Berberine: A Powerful and Versatile Herbal Supplement

Berberine: A Powerful and Versatile Herbal Supplement

Julian Whitaker, MD

Herbal supplement sales have steadily increased over the past few years, but one botanical you won’t find among the bestsellers is berberine. In fact, if you can find it at all, it’s probably in products containing berberine-rich herbs such as goldenseal, Oregon grape, barberry, and goldthread (Coptis chinensis), aimed at curbing bacterial, viral, fungal, yeast, and parasitic infections.

That’s about to change. This plant alkaloid, revered in traditional Chinese and Ayurvedic medicine but largely ignored elsewhere, is poised to become one of our most powerful natural therapies for preventing and treating diabetes and cardiovascular disease, facilitating weight loss, combating cancer, and maybe even staving off dementia and the ravages of aging.

Better Than Metformin?

Berberine has been on my radar for years for fighting infections and boosting intestinal health, but I was pleasantly surprised when I came across research demonstrating its ability to lower blood sugar—and astonished to learn that it worked as well as metformin (Glucophage), the most popular drug for type 2 diabetes!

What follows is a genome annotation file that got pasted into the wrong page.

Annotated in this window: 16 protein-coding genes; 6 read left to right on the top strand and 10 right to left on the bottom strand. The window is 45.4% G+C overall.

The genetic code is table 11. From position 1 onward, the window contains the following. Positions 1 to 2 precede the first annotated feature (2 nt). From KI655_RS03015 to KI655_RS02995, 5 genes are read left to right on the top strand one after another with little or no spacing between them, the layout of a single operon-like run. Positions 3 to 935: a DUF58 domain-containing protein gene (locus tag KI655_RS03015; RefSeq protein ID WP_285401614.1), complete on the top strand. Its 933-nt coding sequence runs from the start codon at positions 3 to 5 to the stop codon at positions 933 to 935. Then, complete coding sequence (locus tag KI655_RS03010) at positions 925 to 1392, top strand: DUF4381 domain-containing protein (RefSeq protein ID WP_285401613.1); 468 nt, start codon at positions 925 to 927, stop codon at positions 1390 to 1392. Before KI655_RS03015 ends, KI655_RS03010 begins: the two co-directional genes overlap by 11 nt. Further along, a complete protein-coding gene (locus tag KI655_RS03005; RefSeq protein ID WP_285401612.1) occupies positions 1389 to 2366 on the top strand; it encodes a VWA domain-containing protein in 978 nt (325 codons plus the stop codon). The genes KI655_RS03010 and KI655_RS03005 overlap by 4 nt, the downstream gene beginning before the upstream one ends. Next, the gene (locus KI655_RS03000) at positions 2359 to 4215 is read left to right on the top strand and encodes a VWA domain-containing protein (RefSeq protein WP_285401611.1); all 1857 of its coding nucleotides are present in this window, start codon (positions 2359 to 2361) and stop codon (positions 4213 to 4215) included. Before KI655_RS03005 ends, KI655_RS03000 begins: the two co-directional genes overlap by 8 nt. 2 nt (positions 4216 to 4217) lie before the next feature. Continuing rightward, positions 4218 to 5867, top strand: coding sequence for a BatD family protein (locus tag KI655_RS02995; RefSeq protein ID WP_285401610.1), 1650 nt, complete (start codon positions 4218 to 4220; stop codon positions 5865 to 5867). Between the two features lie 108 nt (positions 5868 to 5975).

In a clinical trial published in Metabolism, people with newly diagnosed type 2 diabetes were randomly divided into groups and assigned to take metformin or berberine. Improvements were noted the very first week, and at the study’s conclusion, the average blood sugar and hemoglobin A1c levels significantly decreased in both groups. Remarkably, as the graph on this page illustrates, berberine was every bit as effective as metformin. The two had “identical effect[s] in the regulation of glucose metabolism.”

Lipids, Blood Pressure, and Weight

Lowering blood sugar is just one of berberine’s strengths. Another study, a randomized, placebo-controlled trial, involved patients who had been recently diagnosed with diabetes and dyslipidemia (cholesterol/triglyceride abnormalities) but hadn’t yet started on drugs. They were instructed to take either 500 mg of berberine or a placebo capsule twice a day.

Like in the previous study, three months of berberine supplementation resulted in blood sugar improvements that were “fully comparable with that of existing pharmacologic products used in treatment of type 2 diabetes.”